I need some help estimating the integral from -3 to 3 on this graph: https://instruct.math.lsa.umich.edu/webwork2_course_files/ma115-173-w11/tmp/gif/mcdotreb-4414-setChap5Sec3prob7image1.png
How do I estimate the integral with only a graph? I have tried rectangles, but I am not getting the right answer. Please Help!

- anonymous

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- anonymous

the integral from -3 to 3 on that graph is the area of that graph from -3 to 3

- anonymous

So I need to find the area under the curve between the curve and the x-axis. But how, when there is not concrete numbers on the graph to work with?

- anonymous

You need to be careful: the 'area' under the curve when it is in negative y-territory is negative.

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- anonymous

Right, and I add the absolute value of both pieces because they both are in negative territory.

- anonymous

Have you heard of Simpson's Rule?

- anonymous

No

- anonymous

Okay, so it sounds like they only want you estimating with rectangles to get you used to the Riemann sum (which is essentially what this kind of integration is).

- anonymous

We don't have any other instructions in this section of my math book except to count squares, do the left-hand and right-hand estimation, and use the intergral (but not the antidrevative).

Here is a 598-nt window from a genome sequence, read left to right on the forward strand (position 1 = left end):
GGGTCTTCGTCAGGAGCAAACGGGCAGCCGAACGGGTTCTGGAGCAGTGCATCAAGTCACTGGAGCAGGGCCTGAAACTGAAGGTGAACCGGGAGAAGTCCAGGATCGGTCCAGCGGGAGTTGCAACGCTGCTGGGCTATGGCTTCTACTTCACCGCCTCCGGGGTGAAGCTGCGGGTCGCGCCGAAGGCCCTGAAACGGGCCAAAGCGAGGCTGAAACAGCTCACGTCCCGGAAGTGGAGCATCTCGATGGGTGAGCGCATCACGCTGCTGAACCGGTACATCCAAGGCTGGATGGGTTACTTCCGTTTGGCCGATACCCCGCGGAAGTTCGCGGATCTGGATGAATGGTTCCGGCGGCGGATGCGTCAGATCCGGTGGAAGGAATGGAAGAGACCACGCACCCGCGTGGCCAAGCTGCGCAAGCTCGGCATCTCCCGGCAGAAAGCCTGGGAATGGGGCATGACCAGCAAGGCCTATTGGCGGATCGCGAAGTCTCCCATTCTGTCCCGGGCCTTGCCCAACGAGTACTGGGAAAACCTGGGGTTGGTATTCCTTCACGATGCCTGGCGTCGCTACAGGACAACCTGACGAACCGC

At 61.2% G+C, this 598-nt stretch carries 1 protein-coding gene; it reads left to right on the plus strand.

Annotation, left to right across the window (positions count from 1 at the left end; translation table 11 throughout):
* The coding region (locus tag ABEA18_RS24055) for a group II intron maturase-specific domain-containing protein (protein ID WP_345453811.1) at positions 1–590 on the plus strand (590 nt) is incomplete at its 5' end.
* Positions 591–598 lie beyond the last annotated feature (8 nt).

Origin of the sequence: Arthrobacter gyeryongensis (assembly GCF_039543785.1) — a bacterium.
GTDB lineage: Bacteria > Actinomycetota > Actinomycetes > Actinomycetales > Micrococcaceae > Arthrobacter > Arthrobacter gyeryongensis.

- anonymous

I would:
(1) estimate the area under the curve *above* the x-axis
(2) estimate the area under the curve *below* the x-axis
Subtract (2) from (1): that is, \[\int\limits_{}{} \approx A_1-A_2\]

- anonymous

To estimate A1, I tried to count the rectangles, but I could't make it work

- anonymous

Why couldn't you make it work?

- anonymous

There is one full square with and area of one, but then there are two peices of a square that can't be made to fit together to make another square. So the are for -3 to 0 is 1. something, I think.

- anonymous

I get roughly 4.25 above the x-axis. This is an approximation.

- anonymous

You use all the squares the graph touches, even if it doesn't make a square?

- anonymous

Yeah, you don't have to be perfect. There isn't enough information. That's why I asked if you'd heard of Simpson's Rule because you could get this done and dusted in a couple of minutes.

- anonymous

What's simpsons rule (the gist of it...I have looked it up on Wikipedia just a moment ago)

- anonymous